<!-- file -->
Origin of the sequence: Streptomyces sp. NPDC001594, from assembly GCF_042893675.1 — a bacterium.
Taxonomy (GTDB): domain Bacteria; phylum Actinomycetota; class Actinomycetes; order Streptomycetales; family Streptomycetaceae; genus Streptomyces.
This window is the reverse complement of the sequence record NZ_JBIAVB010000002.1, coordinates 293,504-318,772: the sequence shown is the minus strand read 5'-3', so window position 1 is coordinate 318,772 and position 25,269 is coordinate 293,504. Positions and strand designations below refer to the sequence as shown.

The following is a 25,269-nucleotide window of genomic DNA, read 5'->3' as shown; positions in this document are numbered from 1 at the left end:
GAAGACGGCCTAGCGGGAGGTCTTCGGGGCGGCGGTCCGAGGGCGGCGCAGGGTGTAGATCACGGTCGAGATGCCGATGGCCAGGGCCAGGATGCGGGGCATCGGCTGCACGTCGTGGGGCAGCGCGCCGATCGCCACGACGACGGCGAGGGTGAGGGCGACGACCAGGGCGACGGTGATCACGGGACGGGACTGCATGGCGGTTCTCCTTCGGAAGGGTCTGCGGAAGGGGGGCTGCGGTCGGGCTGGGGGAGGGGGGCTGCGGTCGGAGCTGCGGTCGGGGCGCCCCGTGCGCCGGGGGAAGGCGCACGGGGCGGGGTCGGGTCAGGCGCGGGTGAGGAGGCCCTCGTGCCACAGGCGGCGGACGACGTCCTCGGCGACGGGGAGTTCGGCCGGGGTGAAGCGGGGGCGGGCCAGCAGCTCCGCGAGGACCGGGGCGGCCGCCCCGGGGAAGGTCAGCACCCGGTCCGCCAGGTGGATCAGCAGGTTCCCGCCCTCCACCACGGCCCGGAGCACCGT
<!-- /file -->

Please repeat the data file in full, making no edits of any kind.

Origin of the sequence: Streptomyces sp. NPDC001594, from assembly GCF_042893675.1 — a bacterium.
Taxonomy (GTDB): domain Bacteria; phylum Actinomycetota; class Actinomycetes; order Streptomycetales; family Streptomycetaceae; genus Streptomyces.
This window is the reverse complement of the sequence record NZ_JBIAVB010000002.1, coordinates 293,504-318,772: the sequence shown is the minus strand read 5'-3', so window position 1 is coordinate 318,772 and position 25,269 is coordinate 293,504. Positions and strand designations below refer to the sequence as shown.

The following is a 25,269-nucleotide window of genomic DNA, read 5'->3' as shown; positions in this document are numbered from 1 at the left end:
GAAGACGGCCTAGCGGGAGGTCTTCGGGGCGGCGGTCCGAGGGCGGCGCAGGGTGTAGATCACGGTCGAGATGCCGATGGCCAGGGCCAGGATGCGGGGCATCGGCTGCACGTCGTGGGGCAGCGCGCCGATCGCCACGACGACGGCGAGGGTGAGGGCGACGACCAGGGCGACGGTGATCACGGGACGGGACTGCATGGCGGTTCTCCTTCGGAAGGGTCTGCGGAAGGGGGGCTGCGGTCGGGCTGGGGGAGGGGGGCTGCGGTCGGAGCTGCGGTCGGGGCGCCCCGTGCGCCGGGGGAAGGCGCACGGGGCGGGGTCGGGTCAGGCGCGGGTGAGGAGGCCCTCGTGCCACAGGCGGCGGACGACGTCCTCGGCGACGGGGAGTTCGGCCGGGGTGAAGCGGGGGCGGGCCAGCAGCTCCGCGAGGACCGGGGCGGCCGCCCCGGGGAAGGTCAGCACCCGGTCCGCCAGGTGGATCAGCAGGTTCCCGCCCTCCACCACGGCCCGGAGCACCGT